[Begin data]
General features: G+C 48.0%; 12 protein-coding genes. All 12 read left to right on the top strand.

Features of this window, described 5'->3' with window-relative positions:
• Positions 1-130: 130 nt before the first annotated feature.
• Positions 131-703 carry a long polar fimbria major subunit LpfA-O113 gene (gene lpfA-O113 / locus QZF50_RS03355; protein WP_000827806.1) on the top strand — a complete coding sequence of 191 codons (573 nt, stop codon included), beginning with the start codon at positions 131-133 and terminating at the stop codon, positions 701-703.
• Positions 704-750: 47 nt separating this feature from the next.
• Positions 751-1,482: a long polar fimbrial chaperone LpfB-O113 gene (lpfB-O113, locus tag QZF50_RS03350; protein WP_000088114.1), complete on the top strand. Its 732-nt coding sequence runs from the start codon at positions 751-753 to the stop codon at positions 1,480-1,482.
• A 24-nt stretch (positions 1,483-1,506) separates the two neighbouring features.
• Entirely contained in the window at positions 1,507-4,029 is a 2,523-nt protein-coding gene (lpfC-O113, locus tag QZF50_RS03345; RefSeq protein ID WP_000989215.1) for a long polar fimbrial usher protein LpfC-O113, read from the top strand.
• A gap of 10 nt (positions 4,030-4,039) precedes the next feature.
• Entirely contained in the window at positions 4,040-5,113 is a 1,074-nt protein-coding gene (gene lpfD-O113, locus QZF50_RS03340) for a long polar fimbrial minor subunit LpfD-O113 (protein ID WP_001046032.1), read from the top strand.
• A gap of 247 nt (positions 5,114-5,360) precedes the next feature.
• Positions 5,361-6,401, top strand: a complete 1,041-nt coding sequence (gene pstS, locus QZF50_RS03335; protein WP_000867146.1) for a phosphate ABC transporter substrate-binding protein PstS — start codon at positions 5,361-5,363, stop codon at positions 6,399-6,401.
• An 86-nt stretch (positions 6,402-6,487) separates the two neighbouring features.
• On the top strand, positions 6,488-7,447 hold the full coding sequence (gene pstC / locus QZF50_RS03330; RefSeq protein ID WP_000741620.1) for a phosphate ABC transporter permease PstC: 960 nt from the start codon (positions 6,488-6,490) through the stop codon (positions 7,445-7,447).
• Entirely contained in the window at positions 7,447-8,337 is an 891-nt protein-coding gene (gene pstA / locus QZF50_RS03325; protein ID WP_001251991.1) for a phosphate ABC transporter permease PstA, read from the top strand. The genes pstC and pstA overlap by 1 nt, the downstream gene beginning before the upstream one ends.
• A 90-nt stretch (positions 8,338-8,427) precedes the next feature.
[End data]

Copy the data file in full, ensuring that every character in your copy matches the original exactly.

General features: G+C 48.0%; 12 protein-coding genes. All 12 read left to right on the top strand.

Features of this window, described 5'->3' with window-relative positions:
• Positions 1-130: 130 nt before the first annotated feature.
• Positions 131-703 carry a long polar fimbria major subunit LpfA-O113 gene (gene lpfA-O113 / locus QZF50_RS03355; protein WP_000827806.1) on the top strand — a complete coding sequence of 191 codons (573 nt, stop codon included), beginning with the start codon at positions 131-133 and terminating at the stop codon, positions 701-703.
• Positions 704-750: 47 nt separating this feature from the next.
• Positions 751-1,482: a long polar fimbrial chaperone LpfB-O113 gene (lpfB-O113, locus tag QZF50_RS03350; protein WP_000088114.1), complete on the top strand. Its 732-nt coding sequence runs from the start codon at positions 751-753 to the stop codon at positions 1,480-1,482.
• A 24-nt stretch (positions 1,483-1,506) separates the two neighbouring features.
• Entirely contained in the window at positions 1,507-4,029 is a 2,523-nt protein-coding gene (lpfC-O113, locus tag QZF50_RS03345; RefSeq protein ID WP_000989215.1) for a long polar fimbrial usher protein LpfC-O113, read from the top strand.
• A gap of 10 nt (positions 4,030-4,039) precedes the next feature.
• Entirely contained in the window at positions 4,040-5,113 is a 1,074-nt protein-coding gene (gene lpfD-O113, locus QZF50_RS03340) for a long polar fimbrial minor subunit LpfD-O113 (protein ID WP_001046032.1), read from the top strand.
• A gap of 247 nt (positions 5,114-5,360) precedes the next feature.
• Positions 5,361-6,401, top strand: a complete 1,041-nt coding sequence (gene pstS, locus QZF50_RS03335; protein WP_000867146.1) for a phosphate ABC transporter substrate-binding protein PstS — start codon at positions 5,361-5,363, stop codon at positions 6,399-6,401.
• An 86-nt stretch (positions 6,402-6,487) separates the two neighbouring features.
• On the top strand, positions 6,488-7,447 hold the full coding sequence (gene pstC / locus QZF50_RS03330; RefSeq protein ID WP_000741620.1) for a phosphate ABC transporter permease PstC: 960 nt from the start codon (positions 6,488-6,490) through the stop codon (positions 7,445-7,447).
• Entirely contained in the window at positions 7,447-8,337 is an 891-nt protein-coding gene (gene pstA / locus QZF50_RS03325; protein ID WP_001251991.1) for a phosphate ABC transporter permease PstA, read from the top strand. The genes pstC and pstA overlap by 1 nt, the downstream gene beginning before the upstream one ends.
• A 90-nt stretch (positions 8,338-8,427) precedes the next feature.